Reduce The Amount Of Liability Your Pool May Pose

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As summer quickly rolls around, pool owners are getting ready to open their pools. While those coming to swim may be looking to have a good time with their family and friends, they may not realize the potential risk that their local pool poses. As a pool owner, you will never be able to completely reduce the amount of risk that your pool poses, but there are some steps you can take to reduce your liability. This may keep you from having to defend a personal injury lawsuit in the future.

How Much Liability Does Your Pool Pose?

Your pool not only provides hours of enjoyment, but it produces a high amount of risk. The Centers for Disease Control and Prevention (CDC), estimates that approximately ten people die every day from some type of non-boating drowning accident. This makes drowning the fifth leading cause of unintentional deaths in the United States. As you may imagine, many of these accidents take place at a pool. 

Drowning is not the only liability that your pool poses. There are several other risks involved. They are:

  • Strangulation - swimmers can easily become entangled in your pool cleaner lines, hoses, or pool toys.
  • Electrocution - your pool lights, as well as your equipment, can pose a risk of electrocution.
  • Spinal and neck injuries - every year, numerous injuries are incurred by swimmers who improperly dive, or dive into water that is too shallow.
  • Scrapes, bruises, and broken bones - when you combine wet, slippery surfaces with people who are not always paying close attention to what they are doing, you will always have a risk of falls, and more. 

Unfortunately, these are just a few of the areas of liability that your pool poses. Although you will never be able to eliminate all of the dangers that your pool presents, there are steps you can take to make sure your pool is as safe as it can be.

Make Safety Your Priority

As a pool owner, the most important thing that you always need to keep in mind is that safety always has to be your first priority. Here are some areas to consider, which may help you to reduce the risks to you, your family, and friends.

Make sure your pool has some type of fencing. Many of the newer freeform, and naturalistic pools on the market are being created without traditional styles of fencing. As a pool owner, this offers you a cleaner sight line, as well as more room around your pool,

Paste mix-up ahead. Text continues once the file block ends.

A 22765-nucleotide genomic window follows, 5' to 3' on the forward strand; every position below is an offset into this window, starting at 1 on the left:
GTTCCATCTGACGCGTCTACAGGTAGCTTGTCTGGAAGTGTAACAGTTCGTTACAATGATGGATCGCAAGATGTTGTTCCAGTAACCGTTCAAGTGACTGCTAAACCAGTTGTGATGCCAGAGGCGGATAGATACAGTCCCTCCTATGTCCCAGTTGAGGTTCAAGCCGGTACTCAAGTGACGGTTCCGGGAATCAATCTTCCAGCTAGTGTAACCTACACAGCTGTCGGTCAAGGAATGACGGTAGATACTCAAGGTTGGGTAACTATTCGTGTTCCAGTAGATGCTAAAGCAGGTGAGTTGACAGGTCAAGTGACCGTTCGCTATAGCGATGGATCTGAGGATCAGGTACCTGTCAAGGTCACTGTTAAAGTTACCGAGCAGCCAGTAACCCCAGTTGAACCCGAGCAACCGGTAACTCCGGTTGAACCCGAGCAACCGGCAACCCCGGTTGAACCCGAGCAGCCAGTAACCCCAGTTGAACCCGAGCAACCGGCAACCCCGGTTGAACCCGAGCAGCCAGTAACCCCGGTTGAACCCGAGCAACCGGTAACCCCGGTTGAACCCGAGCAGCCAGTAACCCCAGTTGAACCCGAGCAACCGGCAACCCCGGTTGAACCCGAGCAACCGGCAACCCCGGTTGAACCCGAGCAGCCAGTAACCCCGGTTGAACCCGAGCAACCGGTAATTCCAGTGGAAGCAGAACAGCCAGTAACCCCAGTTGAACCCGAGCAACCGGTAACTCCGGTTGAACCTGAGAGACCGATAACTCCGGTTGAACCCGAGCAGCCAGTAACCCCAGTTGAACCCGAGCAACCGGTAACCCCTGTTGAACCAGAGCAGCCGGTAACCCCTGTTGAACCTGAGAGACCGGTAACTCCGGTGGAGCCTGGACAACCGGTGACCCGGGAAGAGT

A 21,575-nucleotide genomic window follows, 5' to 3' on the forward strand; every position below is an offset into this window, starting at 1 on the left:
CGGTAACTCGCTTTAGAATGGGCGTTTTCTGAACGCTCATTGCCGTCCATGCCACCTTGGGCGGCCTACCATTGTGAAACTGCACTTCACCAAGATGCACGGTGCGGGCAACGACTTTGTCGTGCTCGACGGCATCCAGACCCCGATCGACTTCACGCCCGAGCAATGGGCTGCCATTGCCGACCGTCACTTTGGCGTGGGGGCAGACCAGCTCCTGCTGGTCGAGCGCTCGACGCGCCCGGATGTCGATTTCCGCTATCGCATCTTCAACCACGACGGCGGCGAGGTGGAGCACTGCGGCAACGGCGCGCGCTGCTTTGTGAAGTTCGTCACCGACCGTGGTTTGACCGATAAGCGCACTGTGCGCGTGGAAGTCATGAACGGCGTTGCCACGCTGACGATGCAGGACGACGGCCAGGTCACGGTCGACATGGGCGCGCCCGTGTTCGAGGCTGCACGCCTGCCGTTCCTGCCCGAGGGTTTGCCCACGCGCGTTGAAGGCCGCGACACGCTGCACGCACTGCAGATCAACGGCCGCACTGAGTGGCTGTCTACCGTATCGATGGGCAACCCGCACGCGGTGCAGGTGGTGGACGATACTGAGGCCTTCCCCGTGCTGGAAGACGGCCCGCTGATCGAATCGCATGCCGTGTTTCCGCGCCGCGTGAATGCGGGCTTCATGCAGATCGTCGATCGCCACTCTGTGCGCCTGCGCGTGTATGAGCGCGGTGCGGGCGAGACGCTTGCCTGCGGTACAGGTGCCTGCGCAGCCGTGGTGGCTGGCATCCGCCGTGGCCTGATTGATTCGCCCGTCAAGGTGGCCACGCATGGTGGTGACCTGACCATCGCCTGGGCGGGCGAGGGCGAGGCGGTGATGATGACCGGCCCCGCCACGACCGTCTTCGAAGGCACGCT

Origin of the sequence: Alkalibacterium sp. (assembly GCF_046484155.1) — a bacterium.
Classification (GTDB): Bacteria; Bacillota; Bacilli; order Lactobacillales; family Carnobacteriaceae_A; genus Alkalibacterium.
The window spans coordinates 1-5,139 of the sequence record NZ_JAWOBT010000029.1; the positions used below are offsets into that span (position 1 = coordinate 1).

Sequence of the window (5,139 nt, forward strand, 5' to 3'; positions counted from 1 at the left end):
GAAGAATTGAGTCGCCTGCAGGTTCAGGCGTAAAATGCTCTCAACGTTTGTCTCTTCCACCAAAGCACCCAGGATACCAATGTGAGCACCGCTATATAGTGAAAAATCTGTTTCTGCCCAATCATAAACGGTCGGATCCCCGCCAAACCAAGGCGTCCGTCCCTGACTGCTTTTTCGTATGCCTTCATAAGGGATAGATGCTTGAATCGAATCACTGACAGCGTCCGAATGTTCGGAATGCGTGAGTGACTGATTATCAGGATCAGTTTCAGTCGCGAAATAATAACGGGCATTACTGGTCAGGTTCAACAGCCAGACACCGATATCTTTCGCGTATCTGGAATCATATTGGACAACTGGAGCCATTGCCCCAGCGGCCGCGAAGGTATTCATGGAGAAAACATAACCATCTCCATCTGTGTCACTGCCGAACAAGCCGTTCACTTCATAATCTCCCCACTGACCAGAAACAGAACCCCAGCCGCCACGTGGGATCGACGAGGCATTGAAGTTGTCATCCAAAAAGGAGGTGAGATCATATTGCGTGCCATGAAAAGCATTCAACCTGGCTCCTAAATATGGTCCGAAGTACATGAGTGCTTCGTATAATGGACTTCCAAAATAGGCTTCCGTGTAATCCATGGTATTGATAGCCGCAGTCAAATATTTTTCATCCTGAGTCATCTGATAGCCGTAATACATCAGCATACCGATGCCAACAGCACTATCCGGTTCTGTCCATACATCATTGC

Unfortunately, not fencing your pool offers a high level of security risk for people and animals in the area. Check your local ordinances to see what is required in your area. Many states, as well as cities, have ordinances and laws in place that will dictate if this is a requirement, as well as the height, and even the type of fencing, you are required to use.

Make sure your pool has the proper signage. Did you know that one of the easiest ways to reduce your level of liability, as well as protect your swimmers, is to ensure that you have the proper signs posted around your pool. Required signage also varies from state to state, and even if certain signs may not be required, they can be a good idea. You can find the information pertaining to your state here

Always ensure your swimmers are supervised. It does not matter how well a swimmer can swim, accidents can still happen. No one should ever swim alone. There should always be one or more persons who would not only be available to offer help, but to also call for emergency assistance.

Check your pool equipment - Make sure you keep all of your pool equipment repaired and in good working order. Keep any type of electrical appliances, entertainment systems, and more, out of the reach of the water. This will help to reduce the chances of any of your swimmers experiencing any type of electrocution.

Install non-slip surfaces around your pool - This will help to reduce the potential for slip and fall accidents.

Speak up when you see someone exhibiting unsafe behaviors  - Don't worry about being called a party pooper when squashing horseplay and other unsafe behaviors. By doing so, you may eliminate potential dangers around your pool.

Hopefully, no one using your pool will ever experience a serious accident. If they do, make sure you have adequate liability insurance that pays for the costs that could arise from such a situation. This alone may keep you from facing a lawsuit in the future.

For more information about avoiding a lawsuit or how to handle one if they do occur, you'll want to work with an experienced personal injury attorney. You can click for more info here.